The development of a residential landscape plan merges the arrange­ment of plants and other materials with the graphic skills necessary to symbolize them. It requires that the principles of design be applied to

an entire property, not just sections, and that the final design possess a

unity that integrates all use areas into a total plan (Figure 9-37).

The development is best approached logically and in a sequential,

orderly manner.

Step 1: Analyze the characteristics of the site.

Step 2: Determine the needs of the clients.

Step 3: Match client needs and site capabilities as closely as possible, allowing new needs to be suggested by the site’s potential for development.

Step 4: Select a scale that allows the site to be reproduced on paper, including lot, buildings, and existing features.

Step 5: Assign use areas to appropriate regions of the property. Lay out the areas with wide angles to avoid the creation of narrow, tight, and impractically shaped spaces.

Step 6: Select focal points and locate them within the use areas.

Step 7: Shape each use area in a way that directs attention to the focal point and relates it to adjoining use areas. You may have to try numerous possibilities before you are satisfied.

Step 8: Retaining the shapes from the step above, convert the lines to planting beds and other outdoor wall elements. It is important


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to determine the location of the walls before considering specific plants or other materials.

Step 9: Define the function to be served by each plant in the design.

The function directs and restricts the choice of species.

Step 10: Select plant species that will fill the roles defined for them, and symbolize them with their mature size and plant type.

Step 11: Select enclosure, surfacing, and enrichment items that complement the total design.

Step 12: Label all elements of the plan. Keep the labels on or near the symbols.

Step 13: Compile a list of all plant species used and the total number needed of each.


The making of landscape gardens dates back to the ancient Egyptians and perhaps before. These early gardens were as much an expression of status, power, and dominance as they were places for recreation and personal enrichment. Modern landscape designers attempt to arrange outdoor space in a way that serves the needs and desires of the people who use it without damage to natural ecological relationships.

In developing a landscape, a designer must first inventory the char­acteristics of both the clients and the site. Client interviews and site analysis, with possible subcontracting of services from other profes­sionals, are means of acquiring the necessary data.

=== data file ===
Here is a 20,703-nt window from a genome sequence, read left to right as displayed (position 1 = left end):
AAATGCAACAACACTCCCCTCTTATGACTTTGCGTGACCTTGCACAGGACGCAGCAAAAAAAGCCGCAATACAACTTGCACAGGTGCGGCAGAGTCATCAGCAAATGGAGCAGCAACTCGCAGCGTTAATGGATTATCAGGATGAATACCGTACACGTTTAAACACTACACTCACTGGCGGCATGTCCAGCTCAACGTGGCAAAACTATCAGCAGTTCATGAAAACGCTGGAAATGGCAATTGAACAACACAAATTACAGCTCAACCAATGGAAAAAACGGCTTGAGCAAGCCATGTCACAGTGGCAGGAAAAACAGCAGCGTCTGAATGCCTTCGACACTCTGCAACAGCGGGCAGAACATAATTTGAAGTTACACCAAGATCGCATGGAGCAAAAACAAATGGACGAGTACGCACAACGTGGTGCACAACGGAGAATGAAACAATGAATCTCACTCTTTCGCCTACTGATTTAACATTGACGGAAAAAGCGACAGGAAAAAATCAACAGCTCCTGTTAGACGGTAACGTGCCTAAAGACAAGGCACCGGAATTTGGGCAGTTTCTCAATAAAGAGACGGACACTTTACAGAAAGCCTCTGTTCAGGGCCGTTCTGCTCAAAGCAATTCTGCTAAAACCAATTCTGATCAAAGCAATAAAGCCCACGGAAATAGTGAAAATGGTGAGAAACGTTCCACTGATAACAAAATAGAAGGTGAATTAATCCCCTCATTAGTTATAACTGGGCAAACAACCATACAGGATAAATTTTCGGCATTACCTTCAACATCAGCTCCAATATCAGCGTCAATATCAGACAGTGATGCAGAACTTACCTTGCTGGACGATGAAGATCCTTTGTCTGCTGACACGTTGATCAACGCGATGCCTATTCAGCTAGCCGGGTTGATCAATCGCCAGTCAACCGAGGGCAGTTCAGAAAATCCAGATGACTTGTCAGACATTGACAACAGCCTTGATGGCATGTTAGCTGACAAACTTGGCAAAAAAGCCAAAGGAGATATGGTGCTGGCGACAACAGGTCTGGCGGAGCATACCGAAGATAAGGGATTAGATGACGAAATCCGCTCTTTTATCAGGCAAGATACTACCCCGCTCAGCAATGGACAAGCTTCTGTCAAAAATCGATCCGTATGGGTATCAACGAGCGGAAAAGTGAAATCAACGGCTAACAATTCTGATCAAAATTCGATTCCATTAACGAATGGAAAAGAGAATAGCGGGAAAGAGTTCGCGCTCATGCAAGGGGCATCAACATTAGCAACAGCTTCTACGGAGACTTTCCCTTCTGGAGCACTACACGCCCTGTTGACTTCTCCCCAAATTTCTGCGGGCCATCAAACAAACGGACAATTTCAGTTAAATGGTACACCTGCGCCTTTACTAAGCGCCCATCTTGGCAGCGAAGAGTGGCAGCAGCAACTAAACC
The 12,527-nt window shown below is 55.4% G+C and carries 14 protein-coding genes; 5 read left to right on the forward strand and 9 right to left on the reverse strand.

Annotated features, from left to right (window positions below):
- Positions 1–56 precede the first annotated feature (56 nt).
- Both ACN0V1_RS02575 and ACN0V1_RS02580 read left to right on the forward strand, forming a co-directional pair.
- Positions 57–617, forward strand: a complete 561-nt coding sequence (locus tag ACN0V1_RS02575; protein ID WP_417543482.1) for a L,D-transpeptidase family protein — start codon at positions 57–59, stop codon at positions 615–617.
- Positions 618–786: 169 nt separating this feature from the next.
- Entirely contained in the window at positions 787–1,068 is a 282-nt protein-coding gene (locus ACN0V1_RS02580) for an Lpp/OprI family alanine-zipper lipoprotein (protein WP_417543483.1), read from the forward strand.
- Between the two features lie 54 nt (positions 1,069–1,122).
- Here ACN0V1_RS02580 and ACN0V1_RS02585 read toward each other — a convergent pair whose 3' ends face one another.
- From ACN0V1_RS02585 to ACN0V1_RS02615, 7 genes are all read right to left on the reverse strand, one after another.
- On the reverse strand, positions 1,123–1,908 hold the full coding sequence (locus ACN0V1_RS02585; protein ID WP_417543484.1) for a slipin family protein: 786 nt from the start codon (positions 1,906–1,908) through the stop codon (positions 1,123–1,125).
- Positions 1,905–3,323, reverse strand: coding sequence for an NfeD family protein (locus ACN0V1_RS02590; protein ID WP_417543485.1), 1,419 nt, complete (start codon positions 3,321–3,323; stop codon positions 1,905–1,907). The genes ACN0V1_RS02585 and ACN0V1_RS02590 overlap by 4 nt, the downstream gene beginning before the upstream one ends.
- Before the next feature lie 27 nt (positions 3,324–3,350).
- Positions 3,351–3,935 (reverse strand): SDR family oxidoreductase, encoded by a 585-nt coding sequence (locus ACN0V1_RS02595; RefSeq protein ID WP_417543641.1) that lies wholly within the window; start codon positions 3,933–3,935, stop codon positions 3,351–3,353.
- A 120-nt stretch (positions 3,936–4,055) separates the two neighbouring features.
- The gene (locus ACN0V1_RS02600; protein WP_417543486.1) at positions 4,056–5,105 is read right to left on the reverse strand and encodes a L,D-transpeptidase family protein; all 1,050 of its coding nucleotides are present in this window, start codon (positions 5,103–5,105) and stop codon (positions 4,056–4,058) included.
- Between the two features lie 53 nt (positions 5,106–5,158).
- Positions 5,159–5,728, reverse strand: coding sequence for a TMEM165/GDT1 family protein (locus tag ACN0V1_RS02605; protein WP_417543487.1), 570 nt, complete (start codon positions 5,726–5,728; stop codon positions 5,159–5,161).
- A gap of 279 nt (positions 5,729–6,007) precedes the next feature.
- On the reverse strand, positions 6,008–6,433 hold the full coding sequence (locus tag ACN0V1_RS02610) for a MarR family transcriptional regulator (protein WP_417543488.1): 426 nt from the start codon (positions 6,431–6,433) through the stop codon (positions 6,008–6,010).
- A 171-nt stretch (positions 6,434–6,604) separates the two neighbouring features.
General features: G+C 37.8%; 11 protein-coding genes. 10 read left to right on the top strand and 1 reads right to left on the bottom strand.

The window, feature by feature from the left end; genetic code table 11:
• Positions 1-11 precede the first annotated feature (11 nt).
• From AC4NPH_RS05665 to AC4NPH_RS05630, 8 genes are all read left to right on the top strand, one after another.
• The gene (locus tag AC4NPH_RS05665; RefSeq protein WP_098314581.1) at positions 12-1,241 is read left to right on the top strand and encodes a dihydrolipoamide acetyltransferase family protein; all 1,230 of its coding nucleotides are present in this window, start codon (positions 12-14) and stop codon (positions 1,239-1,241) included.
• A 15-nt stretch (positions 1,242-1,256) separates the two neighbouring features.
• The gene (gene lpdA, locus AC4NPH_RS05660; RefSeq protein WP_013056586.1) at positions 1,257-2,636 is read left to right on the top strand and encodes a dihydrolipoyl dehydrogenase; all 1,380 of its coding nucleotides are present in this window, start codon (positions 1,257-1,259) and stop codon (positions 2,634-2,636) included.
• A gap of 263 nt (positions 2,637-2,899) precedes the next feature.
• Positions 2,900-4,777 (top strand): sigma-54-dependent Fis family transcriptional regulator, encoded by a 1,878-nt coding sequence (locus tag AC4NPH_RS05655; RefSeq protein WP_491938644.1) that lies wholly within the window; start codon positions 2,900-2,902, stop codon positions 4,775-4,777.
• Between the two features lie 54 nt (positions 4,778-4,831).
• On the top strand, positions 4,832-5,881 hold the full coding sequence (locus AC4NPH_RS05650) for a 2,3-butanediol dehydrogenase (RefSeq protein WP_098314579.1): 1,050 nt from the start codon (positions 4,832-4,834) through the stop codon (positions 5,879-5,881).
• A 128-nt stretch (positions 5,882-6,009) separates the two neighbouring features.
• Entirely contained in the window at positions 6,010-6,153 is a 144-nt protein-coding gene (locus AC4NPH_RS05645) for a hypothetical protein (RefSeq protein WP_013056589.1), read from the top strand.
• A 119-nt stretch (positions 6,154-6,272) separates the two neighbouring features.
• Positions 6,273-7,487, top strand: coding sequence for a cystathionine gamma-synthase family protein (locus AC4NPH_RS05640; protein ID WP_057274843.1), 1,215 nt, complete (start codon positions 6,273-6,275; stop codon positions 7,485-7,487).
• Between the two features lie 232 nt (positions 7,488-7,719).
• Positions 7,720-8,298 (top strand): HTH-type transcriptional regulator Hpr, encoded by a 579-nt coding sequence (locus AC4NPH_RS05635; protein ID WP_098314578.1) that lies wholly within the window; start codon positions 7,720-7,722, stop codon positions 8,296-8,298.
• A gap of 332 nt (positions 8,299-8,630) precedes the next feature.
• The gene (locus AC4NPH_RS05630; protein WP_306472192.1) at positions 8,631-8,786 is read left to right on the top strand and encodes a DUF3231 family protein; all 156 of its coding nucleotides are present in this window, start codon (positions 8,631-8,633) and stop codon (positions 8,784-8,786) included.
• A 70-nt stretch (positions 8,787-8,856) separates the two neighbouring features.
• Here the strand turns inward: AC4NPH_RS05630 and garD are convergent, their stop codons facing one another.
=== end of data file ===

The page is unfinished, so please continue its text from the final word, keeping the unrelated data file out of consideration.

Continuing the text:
Recognizing that people use various areas of the landscape for dif­ferent purposes, designers plan distinct regions (use areas) into each site. As many as four different use areas may be found in a residential landscape: public area, private living area, general living area, and ser­vice area. Each of these areas is then developed as an outdoor room with wall, ceiling, and floor elements selected from the rich and varied array of natural and man-made materials available.

In creating usable and attractive outdoor living spaces, landscape designers apply the six basic principles of design that guide all creative effort: simplicity, balance, focalization of interest, proportion, rhythm and line, and unity. Judging how effectively these principles are applied aids the objective evaluation of a landscape.

It is equally important that the selection of plants for the landscape be objective. Personal preference must be put aside in favor of choices that contribute needed architectural, engineering, or aesthetic qualities. The qualities of plants can only be judged superior or inferior within the role requirements established for a property by the landscape designer.

Enrichment items also may be selected to fill a need. Their contri­butions supplement the wall, ceiling, and floor elements in the outdoor room and make the landscape more usable and personal. The land­scaper’s enclosure and surfacing materials are also selected by match­ing their characteristics with the role they must fill in the landscape design.

The landscape designer communicates through the language of graphics. The graphic art techniques used by designers are directed toward helping the designers, their clients, and their contractors under-

stand how the design will appear when it is installed and mature. Actual drawing may be accomplished using traditional hand instruments or the newer technology of computer aided design software. Illustration forms include plan views, elevations, and perspectives.

This chapter also included instructions for the creation of corner plantings, line plantings, and a total residential design.



Answer each of the following questions as briefly as possible.

1. Based on the characteristics of gardens, in the left column, indicate their style, from the right column.

a. designed from a romanticized concept of how nature should appear

b. represents the natural world in miniature

c. symmetrical layouts

d. designed to display dominance over nature

e. influenced the American park movement